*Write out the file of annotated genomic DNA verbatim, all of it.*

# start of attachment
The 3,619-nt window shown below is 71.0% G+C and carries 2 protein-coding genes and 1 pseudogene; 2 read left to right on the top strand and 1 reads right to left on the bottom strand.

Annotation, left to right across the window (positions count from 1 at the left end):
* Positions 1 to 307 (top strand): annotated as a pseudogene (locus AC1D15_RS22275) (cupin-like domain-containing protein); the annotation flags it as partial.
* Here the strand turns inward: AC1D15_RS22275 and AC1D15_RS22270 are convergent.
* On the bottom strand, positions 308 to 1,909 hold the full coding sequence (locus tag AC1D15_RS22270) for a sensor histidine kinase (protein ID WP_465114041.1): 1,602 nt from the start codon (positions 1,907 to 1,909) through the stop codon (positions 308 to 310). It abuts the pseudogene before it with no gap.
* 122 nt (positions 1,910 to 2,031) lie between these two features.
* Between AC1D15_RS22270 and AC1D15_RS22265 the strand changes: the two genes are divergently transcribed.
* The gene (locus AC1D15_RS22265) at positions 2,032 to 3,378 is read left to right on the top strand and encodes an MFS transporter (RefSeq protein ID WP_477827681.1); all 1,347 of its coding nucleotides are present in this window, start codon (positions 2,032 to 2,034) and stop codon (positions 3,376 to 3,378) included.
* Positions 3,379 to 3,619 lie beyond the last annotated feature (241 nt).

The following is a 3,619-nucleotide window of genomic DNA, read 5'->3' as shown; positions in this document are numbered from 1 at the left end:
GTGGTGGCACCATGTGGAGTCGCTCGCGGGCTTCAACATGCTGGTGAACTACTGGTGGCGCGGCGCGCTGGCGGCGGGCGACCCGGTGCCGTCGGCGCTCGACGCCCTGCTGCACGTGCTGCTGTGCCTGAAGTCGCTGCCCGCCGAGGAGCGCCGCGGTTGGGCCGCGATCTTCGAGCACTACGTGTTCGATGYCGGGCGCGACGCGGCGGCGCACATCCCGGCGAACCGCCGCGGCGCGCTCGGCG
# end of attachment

The 3,619-nt window shown below is 71.0% G+C and carries 2 protein-coding genes and 1 pseudogene; 2 read left to right on the top strand and 1 reads right to left on the bottom strand.

Annotation, left to right across the window (positions count from 1 at the left end):
* Positions 1 to 307 (top strand): annotated as a pseudogene (locus AC1D15_RS22275) (cupin-like domain-containing protein); the annotation flags it as partial.
* Here the strand turns inward: AC1D15_RS22275 and AC1D15_RS22270 are convergent.
* On the bottom strand, positions 308 to 1,909 hold the full coding sequence (locus tag AC1D15_RS22270) for a sensor histidine kinase (protein ID WP_465114041.1): 1,602 nt from the start codon (positions 1,907 to 1,909) through the stop codon (positions 308 to 310). It abuts the pseudogene before it with no gap.
* 122 nt (positions 1,910 to 2,031) lie between these two features.
* Between AC1D15_RS22270 and AC1D15_RS22265 the strand changes: the two genes are divergently transcribed.
* The gene (locus AC1D15_RS22265) at positions 2,032 to 3,378 is read left to right on the top strand and encodes an MFS transporter (RefSeq protein ID WP_477827681.1); all 1,347 of its coding nucleotides are present in this window, start codon (positions 2,032 to 2,034) and stop codon (positions 3,376 to 3,378) included.
* Positions 3,379 to 3,619 lie beyond the last annotated feature (241 nt).

The following is a 3,619-nucleotide window of genomic DNA, read 5'->3' as shown; positions in this document are numbered from 1 at the left end:
GTGGTGGCACCATGTGGAGTCGCTCGCGGGCTTCAACATGCTGGTGAACTACTGGTGGCGCGGCGCGCTGGCGGCGGGCGACCCGGTGCCGTCGGCGCTCGACGCCCTGCTGCACGTGCTGCTGTGCCTGAAGTCGCTGCCCGCCGAGGAGCGCCGCGGTTGGGCCGCGATCTTCGAGCACTACGTGTTCGATGYCGGGCGCGACGCGGCGGCGCACATCCCGGCGAACCGCCGCGGCGCGCTCGGCG